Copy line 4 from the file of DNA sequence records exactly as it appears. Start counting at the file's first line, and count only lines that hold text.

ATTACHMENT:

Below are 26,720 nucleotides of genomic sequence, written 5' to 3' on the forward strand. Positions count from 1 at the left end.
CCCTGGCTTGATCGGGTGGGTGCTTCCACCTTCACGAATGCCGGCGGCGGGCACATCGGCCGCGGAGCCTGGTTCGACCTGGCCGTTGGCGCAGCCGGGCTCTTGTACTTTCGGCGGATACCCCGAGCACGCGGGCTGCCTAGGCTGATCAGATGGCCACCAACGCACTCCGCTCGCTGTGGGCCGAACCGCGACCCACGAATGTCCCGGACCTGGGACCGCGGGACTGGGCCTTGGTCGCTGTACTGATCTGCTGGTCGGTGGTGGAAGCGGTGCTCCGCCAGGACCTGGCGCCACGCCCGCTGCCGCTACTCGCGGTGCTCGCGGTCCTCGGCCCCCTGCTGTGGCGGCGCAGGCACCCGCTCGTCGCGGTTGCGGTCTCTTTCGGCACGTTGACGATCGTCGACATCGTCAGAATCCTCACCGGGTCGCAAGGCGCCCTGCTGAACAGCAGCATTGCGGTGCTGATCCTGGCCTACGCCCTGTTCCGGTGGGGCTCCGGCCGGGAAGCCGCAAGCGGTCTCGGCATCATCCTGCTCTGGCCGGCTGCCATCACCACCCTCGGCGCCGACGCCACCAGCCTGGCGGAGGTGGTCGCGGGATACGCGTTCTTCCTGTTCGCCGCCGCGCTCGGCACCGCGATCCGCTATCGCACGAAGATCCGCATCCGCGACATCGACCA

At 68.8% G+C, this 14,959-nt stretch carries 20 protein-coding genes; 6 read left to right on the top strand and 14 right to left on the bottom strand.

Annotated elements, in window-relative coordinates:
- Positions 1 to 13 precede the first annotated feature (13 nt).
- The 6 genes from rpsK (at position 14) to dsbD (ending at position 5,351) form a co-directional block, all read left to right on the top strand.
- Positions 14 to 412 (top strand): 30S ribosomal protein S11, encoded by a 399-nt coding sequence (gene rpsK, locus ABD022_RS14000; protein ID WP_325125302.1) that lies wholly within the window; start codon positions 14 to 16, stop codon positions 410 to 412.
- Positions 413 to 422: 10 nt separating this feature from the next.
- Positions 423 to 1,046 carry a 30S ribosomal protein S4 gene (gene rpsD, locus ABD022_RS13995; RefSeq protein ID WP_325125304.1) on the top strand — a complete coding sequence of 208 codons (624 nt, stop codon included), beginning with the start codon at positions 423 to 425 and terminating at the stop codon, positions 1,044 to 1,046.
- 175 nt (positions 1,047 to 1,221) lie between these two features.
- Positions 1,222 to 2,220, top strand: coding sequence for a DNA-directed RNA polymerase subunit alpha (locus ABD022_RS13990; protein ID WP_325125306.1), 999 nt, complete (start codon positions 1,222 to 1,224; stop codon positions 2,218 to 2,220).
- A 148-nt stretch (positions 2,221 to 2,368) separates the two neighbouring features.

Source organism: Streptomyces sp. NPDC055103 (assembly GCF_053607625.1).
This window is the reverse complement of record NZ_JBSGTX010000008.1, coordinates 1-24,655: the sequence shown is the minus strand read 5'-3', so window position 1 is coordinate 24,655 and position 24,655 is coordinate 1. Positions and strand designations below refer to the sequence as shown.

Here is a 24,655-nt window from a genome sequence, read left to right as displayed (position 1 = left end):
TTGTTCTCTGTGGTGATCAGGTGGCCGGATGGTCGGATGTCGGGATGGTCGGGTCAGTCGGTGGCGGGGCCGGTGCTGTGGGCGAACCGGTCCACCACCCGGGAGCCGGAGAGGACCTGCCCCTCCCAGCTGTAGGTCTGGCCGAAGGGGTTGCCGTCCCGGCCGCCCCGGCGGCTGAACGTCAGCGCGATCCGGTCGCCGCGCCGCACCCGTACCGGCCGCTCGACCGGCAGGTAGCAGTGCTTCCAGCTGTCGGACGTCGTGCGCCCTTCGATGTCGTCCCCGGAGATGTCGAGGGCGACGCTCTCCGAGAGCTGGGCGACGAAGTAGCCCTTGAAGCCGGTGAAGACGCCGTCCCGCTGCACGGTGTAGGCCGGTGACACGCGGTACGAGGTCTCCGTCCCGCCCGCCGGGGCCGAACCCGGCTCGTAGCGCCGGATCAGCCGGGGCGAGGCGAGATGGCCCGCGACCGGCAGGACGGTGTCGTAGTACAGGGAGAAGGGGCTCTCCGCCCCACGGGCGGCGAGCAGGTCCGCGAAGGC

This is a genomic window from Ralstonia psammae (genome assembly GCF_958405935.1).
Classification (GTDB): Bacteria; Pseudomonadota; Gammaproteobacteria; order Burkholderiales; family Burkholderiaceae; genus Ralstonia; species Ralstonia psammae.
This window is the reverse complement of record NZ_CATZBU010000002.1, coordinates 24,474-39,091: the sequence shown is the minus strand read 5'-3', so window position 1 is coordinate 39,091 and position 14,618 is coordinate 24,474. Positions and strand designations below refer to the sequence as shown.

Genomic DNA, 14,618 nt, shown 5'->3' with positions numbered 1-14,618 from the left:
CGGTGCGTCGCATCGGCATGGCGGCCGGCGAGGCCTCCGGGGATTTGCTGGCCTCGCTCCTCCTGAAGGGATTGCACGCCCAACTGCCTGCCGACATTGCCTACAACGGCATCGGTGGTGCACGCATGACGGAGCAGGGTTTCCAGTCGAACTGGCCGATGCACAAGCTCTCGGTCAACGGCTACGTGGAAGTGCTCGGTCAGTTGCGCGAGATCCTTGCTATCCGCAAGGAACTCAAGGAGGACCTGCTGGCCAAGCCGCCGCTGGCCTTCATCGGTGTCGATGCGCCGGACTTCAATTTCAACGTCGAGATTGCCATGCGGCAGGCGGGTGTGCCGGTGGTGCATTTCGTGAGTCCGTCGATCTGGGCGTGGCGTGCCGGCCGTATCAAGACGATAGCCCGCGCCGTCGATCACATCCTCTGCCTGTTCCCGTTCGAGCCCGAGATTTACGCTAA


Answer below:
Annotated elements, in window-relative coordinates: